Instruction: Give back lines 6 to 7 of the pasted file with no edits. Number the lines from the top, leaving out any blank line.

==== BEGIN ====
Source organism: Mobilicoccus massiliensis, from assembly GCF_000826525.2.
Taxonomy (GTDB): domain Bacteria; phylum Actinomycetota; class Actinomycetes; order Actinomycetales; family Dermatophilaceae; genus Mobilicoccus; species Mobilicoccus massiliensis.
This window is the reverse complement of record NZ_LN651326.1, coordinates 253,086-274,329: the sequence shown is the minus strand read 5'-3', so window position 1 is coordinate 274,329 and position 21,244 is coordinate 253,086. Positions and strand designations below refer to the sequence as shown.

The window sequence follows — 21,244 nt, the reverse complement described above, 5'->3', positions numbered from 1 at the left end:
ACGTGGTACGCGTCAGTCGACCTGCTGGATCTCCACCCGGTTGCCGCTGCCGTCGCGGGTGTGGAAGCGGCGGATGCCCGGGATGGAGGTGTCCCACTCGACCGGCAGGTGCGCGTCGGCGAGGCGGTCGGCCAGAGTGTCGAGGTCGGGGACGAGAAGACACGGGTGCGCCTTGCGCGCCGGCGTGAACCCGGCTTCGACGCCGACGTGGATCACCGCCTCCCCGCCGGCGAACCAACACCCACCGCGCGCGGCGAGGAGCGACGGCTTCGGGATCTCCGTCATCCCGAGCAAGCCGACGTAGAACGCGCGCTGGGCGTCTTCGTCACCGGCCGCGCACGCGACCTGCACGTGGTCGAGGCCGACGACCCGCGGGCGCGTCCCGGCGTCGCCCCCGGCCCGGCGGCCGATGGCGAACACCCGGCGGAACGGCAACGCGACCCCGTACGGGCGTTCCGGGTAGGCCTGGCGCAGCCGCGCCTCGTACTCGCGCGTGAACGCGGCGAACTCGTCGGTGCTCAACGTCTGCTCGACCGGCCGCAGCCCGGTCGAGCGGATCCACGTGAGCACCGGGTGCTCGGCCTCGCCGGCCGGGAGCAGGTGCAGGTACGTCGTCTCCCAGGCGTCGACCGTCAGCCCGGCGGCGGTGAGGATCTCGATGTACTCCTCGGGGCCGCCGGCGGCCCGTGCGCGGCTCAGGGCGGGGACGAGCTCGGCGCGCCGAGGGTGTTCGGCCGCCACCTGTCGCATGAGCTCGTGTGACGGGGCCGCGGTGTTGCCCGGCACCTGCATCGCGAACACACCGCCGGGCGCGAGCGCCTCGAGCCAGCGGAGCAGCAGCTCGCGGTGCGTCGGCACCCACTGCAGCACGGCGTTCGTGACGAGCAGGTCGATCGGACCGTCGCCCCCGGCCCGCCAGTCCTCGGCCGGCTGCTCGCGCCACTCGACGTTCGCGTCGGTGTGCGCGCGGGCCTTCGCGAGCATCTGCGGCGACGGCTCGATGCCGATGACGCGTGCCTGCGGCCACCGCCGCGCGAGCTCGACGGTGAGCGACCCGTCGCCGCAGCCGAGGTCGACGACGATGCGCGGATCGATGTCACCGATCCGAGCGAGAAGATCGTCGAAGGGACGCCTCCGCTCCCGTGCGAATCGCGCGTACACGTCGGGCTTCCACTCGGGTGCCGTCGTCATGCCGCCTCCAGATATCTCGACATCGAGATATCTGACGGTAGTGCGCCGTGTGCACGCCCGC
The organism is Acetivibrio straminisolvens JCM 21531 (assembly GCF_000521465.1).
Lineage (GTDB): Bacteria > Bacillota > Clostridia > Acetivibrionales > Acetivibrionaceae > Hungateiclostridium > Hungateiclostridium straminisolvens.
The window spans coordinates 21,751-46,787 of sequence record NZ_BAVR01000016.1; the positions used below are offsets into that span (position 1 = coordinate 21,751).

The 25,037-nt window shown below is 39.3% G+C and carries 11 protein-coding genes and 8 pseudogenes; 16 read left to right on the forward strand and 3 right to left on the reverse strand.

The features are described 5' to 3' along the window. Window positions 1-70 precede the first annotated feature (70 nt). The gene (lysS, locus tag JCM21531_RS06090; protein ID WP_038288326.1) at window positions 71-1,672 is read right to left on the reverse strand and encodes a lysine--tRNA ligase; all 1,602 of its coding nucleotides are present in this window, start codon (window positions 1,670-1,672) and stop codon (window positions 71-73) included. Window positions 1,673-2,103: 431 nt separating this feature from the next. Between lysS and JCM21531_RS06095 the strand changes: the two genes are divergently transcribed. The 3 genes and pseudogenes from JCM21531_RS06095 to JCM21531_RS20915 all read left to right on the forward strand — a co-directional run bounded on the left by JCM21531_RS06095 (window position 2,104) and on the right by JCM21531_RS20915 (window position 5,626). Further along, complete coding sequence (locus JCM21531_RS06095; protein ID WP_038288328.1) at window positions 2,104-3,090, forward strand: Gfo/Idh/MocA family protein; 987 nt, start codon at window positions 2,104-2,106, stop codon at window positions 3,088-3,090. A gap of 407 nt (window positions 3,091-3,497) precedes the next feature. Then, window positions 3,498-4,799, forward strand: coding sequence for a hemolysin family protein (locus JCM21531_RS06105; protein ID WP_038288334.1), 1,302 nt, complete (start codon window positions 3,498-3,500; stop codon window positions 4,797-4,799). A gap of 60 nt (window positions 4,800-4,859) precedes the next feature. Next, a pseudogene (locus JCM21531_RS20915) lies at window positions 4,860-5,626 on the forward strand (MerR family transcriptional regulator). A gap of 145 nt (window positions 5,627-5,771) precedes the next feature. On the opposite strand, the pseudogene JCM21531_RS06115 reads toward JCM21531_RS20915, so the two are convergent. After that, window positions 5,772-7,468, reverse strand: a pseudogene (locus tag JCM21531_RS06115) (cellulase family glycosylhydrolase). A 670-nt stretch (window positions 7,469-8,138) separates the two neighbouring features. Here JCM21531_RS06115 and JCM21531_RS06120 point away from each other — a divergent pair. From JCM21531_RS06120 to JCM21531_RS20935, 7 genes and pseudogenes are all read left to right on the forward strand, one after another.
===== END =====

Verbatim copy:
The organism is Acetivibrio straminisolvens JCM 21531 (assembly GCF_000521465.1).
Lineage (GTDB): Bacteria > Bacillota > Clostridia > Acetivibrionales > Acetivibrionaceae > Hungateiclostridium > Hungateiclostridium straminisolvens.